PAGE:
Stoned Bootkit

stoned bootkitTypically I don’t follow the deluge of Windows rootkits available because the sheer number and variety make diligently understanding all of them more than fairly daunting. After all, given limited resources, one must choose their battles and specialties in the security field.

That said, occasionally a Windows rootkit surfaces that is so mean, nasty and downright cool, that it becomes a must-know. Such is the case with the newest release of Stoned Bootkit. Be sure to go to their site and check it out, along with the paper, but here are a few highlights:

  • Attacks Windows XP, Sever 2003, Windows Vista, Windows 7 with one single master boot record
  • Attacks TrueCrypt full volume encryption
  • Has integrated FAT and NTFS drivers
  • Has an integrated structure for plugins and boot applications (for future development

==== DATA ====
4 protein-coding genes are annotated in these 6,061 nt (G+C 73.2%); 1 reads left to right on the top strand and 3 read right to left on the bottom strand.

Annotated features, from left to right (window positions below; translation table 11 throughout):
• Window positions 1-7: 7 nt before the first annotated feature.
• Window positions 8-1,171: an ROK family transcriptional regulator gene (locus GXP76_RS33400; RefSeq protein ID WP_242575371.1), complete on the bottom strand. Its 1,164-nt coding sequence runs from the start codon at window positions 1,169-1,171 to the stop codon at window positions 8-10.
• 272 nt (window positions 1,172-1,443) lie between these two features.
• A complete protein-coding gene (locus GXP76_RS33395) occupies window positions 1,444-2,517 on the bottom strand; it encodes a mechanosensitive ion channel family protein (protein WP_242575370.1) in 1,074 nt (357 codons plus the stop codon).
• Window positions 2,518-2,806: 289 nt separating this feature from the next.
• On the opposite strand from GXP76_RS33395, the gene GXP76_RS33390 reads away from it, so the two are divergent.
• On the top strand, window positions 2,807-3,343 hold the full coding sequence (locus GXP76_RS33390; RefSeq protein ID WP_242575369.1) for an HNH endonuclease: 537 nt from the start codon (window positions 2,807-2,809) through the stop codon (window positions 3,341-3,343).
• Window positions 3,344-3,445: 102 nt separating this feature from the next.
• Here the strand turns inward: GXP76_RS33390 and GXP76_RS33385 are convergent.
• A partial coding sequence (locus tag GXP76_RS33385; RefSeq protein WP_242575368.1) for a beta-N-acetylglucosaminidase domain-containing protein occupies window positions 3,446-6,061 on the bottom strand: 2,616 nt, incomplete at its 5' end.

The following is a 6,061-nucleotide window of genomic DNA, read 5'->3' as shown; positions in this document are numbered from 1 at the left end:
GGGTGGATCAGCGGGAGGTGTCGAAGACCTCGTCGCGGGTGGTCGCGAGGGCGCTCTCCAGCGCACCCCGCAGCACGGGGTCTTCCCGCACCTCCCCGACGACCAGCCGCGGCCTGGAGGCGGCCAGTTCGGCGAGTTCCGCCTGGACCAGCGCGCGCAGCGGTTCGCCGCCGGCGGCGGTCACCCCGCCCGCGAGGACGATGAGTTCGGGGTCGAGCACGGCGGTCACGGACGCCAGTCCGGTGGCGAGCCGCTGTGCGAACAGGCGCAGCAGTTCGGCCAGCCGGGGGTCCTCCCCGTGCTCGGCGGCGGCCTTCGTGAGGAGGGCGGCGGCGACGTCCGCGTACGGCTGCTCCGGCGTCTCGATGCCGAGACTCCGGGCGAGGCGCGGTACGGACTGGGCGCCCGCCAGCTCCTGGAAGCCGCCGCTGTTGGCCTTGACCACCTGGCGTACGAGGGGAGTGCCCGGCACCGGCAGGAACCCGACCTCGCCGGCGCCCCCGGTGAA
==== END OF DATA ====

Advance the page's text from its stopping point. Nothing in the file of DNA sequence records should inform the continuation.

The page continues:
• Understanding the threats that Windows rootkits like this pose to VoIP security, especially on end users, is key.

    1 thought on “Stoned Bootkit

    1. Chris John Riley

      Just to clarify, the Stoned Bootkit doesn’t actually attack Truecrypt. This is a common mis-conception (and one that unfortunately cost Peter his job from my understanding).

      From talking to Peter recently, the stoned bootkit simple uses hooks to intercept INT13H calls and as such doesn’t need to concern itself with the Full-Disk Encryption on the device. The user will still be prompted to enter the encryption password before booting. Any system that doesn’t check the validity of the MBR when booting, is by design vulnerable to the bootkit style attack. Peter has spoken to the TrueCrypt people about checking the MBR ( however it doesn’t look like they will fix the issue.

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